Within the Thoughtworks business, the issues we deal with on the ground never remain far from the rest of the organization. When I say issues, I’m not talking about fires in projects that need putting out, but rather the blockers that prevent our clients from having their problems solved. Blockers, like capability gaps, do not remain isolated at the project level. The flatness of our culture allows those capability needs to shine through to the rest of the business. We then provide the training or bring in the right people to close those gaps in a timely fashion.
On the other hand, there have been times where we’ve failed fast. Times where we’ve gone in, made our assessments, pushed for progress, but did not create maximum impact for the client. In these cases, we have gracefully exited the engagement with a clear plan to maximize value for our clients. By reducing costs for clients with whom we’re parting ways, we can also accelerate value creation through heavier investments in our new and existing clients.
From the rescue projects that we’ve taken over from other consultancies to the array of platforms and products that we’ve built, our diverse portfolio of work has inadvertently allowed us to identify trends in software development (see our bi-annual Tech Radar) as well as gaps in terms of skills that are in demand in the technology industry.
Using this knowledge, we preemptively build that capability to bridge that gap. When I mention capability, I’m talking about the collective technical capability that our global network of consultants possesses, one that constantly and continuously exchanges and shares knowledge through direct or remote collaboration.
Yes, agile software development is important and we’ve been doing it since 2001, but that’s not a process, it’s a mindset. We use that mindset to evolve what we provide our clients to not only build high-quality custom software but envision the products of tomorrow. We advise and enable our clients to be organisationally ready to work with those products and build data-driven products to reach that goal.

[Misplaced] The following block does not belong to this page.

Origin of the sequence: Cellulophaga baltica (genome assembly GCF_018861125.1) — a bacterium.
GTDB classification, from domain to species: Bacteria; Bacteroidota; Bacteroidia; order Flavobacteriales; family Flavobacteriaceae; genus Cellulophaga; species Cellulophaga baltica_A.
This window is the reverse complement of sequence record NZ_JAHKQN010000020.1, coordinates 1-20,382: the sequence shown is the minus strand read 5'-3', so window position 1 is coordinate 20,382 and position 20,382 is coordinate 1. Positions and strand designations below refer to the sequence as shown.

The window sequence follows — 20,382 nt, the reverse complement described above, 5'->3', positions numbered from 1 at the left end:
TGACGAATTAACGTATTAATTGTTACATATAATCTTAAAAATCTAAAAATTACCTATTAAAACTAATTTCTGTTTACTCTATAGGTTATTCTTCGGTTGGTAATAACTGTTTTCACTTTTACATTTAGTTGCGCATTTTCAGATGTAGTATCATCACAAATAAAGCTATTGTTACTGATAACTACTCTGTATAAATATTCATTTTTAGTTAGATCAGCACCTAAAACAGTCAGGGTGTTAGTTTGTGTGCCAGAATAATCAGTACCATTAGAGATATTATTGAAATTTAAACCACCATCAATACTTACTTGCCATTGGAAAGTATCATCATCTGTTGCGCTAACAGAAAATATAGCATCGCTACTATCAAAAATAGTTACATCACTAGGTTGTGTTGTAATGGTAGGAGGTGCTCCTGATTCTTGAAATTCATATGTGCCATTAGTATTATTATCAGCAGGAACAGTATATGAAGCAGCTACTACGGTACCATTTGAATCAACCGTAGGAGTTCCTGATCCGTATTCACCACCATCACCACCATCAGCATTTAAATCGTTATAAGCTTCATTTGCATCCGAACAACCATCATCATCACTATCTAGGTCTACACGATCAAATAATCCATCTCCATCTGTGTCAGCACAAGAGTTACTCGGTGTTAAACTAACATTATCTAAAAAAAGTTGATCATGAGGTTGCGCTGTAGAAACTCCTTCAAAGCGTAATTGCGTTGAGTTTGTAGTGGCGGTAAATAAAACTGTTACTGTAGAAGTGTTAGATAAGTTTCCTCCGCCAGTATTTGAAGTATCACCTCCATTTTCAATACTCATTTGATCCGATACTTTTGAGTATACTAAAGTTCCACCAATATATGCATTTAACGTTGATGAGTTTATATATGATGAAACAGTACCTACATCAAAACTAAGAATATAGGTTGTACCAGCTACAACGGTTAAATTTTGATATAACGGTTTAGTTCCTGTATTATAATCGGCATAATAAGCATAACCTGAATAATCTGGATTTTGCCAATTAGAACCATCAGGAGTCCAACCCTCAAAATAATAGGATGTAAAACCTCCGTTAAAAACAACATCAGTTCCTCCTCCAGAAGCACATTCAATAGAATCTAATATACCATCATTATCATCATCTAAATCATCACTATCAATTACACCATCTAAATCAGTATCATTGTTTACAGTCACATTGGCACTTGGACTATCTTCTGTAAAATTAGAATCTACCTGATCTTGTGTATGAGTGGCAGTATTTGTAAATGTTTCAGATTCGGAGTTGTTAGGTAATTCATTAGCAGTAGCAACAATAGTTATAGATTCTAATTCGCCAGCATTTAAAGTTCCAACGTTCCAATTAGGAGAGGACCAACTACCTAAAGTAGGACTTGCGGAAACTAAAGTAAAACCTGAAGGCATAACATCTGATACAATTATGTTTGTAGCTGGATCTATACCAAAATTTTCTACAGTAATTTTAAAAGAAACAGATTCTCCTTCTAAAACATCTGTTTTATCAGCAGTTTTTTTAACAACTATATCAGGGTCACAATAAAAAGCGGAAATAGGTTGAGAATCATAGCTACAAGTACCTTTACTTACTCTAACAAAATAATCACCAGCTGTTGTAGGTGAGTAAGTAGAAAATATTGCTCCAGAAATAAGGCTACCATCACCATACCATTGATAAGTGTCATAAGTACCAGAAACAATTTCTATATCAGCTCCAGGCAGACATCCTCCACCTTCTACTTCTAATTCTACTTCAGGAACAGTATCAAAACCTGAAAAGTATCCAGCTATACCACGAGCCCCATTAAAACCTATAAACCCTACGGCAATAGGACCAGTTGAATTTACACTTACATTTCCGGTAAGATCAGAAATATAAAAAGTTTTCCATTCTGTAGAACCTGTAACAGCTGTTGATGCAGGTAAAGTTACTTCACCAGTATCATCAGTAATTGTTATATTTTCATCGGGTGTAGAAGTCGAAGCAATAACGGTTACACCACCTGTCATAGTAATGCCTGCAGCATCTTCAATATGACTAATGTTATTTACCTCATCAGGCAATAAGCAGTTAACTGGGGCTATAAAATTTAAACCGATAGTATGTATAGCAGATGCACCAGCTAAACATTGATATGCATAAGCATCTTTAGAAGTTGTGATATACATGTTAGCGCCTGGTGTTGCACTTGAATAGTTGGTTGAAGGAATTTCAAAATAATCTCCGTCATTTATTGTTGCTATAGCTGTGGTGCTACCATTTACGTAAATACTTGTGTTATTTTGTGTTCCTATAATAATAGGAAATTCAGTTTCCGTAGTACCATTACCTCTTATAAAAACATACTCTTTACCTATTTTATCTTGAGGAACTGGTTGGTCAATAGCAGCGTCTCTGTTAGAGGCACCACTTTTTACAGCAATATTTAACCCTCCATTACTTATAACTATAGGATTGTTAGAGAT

As a result of both internal and external factors mentioned above, we are able to ramp up our capabilities to be relevant and influence industry growth. As an industry, IT is no longer just a cost to be managed. It has evolved into the differentiator for businesses and has a direct impact on the revenue of companies today. This has directly translated to a surge in demand for talent in software engineering that is not going to be slowing down anytime soon. This surge in demand for talent in the industry has also translated to an increased demand for our work and expertise, which has been an increase not just in terms of volume, but also in complexity.
There are a few ways to build capability; one way is to grow it internally, the other is to hire externally. At Thoughtworks, we take both approaches, with the former mentioned in a paragraph above. As for hiring, while we have been improving our processes and methodologies to increase our accuracy and quality of hiring, a key underlying philosophy has remained: we don’t just hire for existing skill sets, we also intentionally assess one’s learning ability and potential.
You can find links to various articles that describe a Thoughtworker’s learning journey from trainee consultants to a tech lead and beyond; a common tenet between many of these pieces is how that learning happens. We take a measured approach to growth by ensuring that we have the right amount of support set up first before bringing someone in, instead of throwing people at a problem and taking a sink or swim approach. The latter option would not work at Thoughtworks, especially with the complexity of the problems we deal with.
One of the things that I’ve seen most prominently in my time in the community of Thoughtworks is how we’re all so unique, but are still able to make such a massive collective impact in the industry. It is a place where I can be honest about my weaknesses and proud of my strengths. It is a place where our diverse skill sets don’t create boundaries between the different groups in the company but come together to create our unique community advantage. It is a place where I truly am free to make my mark in the best tech company in Singapore.
Disclaimer: The statements and opinions expressed in this article are those of the author(s) and do not necessarily reflect the positions of Thoughtworks.